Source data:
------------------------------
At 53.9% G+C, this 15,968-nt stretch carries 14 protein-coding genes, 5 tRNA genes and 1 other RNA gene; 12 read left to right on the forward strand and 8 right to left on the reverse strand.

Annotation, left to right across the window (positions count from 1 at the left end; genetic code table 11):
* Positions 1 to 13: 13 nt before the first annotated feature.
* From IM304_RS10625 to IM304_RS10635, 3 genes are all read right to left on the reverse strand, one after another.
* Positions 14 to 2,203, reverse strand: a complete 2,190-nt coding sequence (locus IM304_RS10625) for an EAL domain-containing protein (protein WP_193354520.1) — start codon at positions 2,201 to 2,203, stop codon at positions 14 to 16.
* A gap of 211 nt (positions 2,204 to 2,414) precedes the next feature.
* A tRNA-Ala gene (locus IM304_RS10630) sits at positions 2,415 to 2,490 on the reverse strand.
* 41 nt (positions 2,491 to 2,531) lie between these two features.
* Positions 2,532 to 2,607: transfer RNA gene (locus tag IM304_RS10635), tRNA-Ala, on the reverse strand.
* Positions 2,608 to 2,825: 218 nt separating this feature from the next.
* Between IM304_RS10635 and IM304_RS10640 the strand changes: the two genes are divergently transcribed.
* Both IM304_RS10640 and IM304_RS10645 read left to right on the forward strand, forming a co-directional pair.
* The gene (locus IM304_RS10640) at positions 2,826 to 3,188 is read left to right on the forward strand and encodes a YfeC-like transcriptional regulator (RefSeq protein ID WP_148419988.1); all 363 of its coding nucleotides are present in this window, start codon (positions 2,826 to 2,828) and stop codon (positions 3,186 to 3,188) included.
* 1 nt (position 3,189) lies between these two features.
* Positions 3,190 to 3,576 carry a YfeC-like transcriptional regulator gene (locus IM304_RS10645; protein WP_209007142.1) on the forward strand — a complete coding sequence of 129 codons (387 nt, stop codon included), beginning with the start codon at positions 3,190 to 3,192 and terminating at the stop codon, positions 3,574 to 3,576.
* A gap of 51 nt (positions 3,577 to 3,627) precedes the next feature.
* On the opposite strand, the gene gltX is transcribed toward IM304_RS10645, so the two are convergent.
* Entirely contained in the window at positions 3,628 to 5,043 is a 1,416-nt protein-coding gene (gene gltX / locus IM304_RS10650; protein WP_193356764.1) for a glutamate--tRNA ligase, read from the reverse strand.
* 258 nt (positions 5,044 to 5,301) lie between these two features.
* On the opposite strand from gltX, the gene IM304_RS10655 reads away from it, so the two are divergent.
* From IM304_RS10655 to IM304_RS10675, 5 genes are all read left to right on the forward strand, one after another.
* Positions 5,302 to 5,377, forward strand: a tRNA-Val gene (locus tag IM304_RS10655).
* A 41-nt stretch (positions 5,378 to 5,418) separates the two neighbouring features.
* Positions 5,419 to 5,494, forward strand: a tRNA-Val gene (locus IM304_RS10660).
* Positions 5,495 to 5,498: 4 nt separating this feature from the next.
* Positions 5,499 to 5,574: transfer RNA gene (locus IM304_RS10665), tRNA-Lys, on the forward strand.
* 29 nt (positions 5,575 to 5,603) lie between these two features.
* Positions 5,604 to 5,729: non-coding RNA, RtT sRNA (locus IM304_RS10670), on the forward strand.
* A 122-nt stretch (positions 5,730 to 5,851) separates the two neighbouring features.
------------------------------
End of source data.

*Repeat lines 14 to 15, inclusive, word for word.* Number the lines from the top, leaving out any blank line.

* 1 nt (position 3,189) lies between these two features.
* Positions 3,190 to 3,576 carry a YfeC-like transcriptional regulator gene (locus IM304_RS10645; protein WP_209007142.1) on the forward strand — a complete coding sequence of 129 codons (387 nt, stop codon included), beginning with the start codon at positions 3,190 to 3,192 and terminating at the stop codon, positions 3,574 to 3,576.